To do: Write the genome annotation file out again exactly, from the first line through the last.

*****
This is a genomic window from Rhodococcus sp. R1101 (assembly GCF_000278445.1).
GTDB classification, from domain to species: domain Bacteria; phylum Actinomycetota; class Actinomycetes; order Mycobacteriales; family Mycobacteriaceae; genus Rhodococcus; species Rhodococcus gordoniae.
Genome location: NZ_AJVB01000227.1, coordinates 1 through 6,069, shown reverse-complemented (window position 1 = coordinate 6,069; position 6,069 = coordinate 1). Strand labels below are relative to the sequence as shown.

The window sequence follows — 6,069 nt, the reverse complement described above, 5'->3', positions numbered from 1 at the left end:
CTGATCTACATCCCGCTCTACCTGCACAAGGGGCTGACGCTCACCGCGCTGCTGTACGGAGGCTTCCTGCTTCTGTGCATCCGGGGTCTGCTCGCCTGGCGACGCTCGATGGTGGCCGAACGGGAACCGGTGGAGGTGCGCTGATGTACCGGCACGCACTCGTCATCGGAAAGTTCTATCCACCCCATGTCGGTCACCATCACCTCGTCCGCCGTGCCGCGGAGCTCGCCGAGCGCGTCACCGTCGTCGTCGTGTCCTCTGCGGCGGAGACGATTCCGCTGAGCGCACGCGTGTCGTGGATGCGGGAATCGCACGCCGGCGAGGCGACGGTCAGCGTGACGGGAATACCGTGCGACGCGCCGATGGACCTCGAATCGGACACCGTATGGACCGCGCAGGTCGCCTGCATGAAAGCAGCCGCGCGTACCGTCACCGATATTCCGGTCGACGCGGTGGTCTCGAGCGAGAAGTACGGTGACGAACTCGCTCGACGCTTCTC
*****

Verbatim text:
This is a genomic window from Rhodococcus sp. R1101 (assembly GCF_000278445.1).
GTDB classification, from domain to species: domain Bacteria; phylum Actinomycetota; class Actinomycetes; order Mycobacteriales; family Mycobacteriaceae; genus Rhodococcus; species Rhodococcus gordoniae.
Genome location: NZ_AJVB01000227.1, coordinates 1 through 6,069, shown reverse-complemented (window position 1 = coordinate 6,069; position 6,069 = coordinate 1). Strand labels below are relative to the sequence as shown.

The window sequence follows — 6,069 nt, the reverse complement described above, 5'->3', positions numbered from 1 at the left end:
CTGATCTACATCCCGCTCTACCTGCACAAGGGGCTGACGCTCACCGCGCTGCTGTACGGAGGCTTCCTGCTTCTGTGCATCCGGGGTCTGCTCGCCTGGCGACGCTCGATGGTGGCCGAACGGGAACCGGTGGAGGTGCGCTGATGTACCGGCACGCACTCGTCATCGGAAAGTTCTATCCACCCCATGTCGGTCACCATCACCTCGTCCGCCGTGCCGCGGAGCTCGCCGAGCGCGTCACCGTCGTCGTCGTGTCCTCTGCGGCGGAGACGATTCCGCTGAGCGCACGCGTGTCGTGGATGCGGGAATCGCACGCCGGCGAGGCGACGGTCAGCGTGACGGGAATACCGTGCGACGCGCCGATGGACCTCGAATCGGACACCGTATGGACCGCGCAGGTCGCCTGCATGAAAGCAGCCGCGCGTACCGTCACCGATATTCCGGTCGACGCGGTGGTCTCGAGCGAGAAGTACGGTGACGAACTCGCTCGACGCTTCTC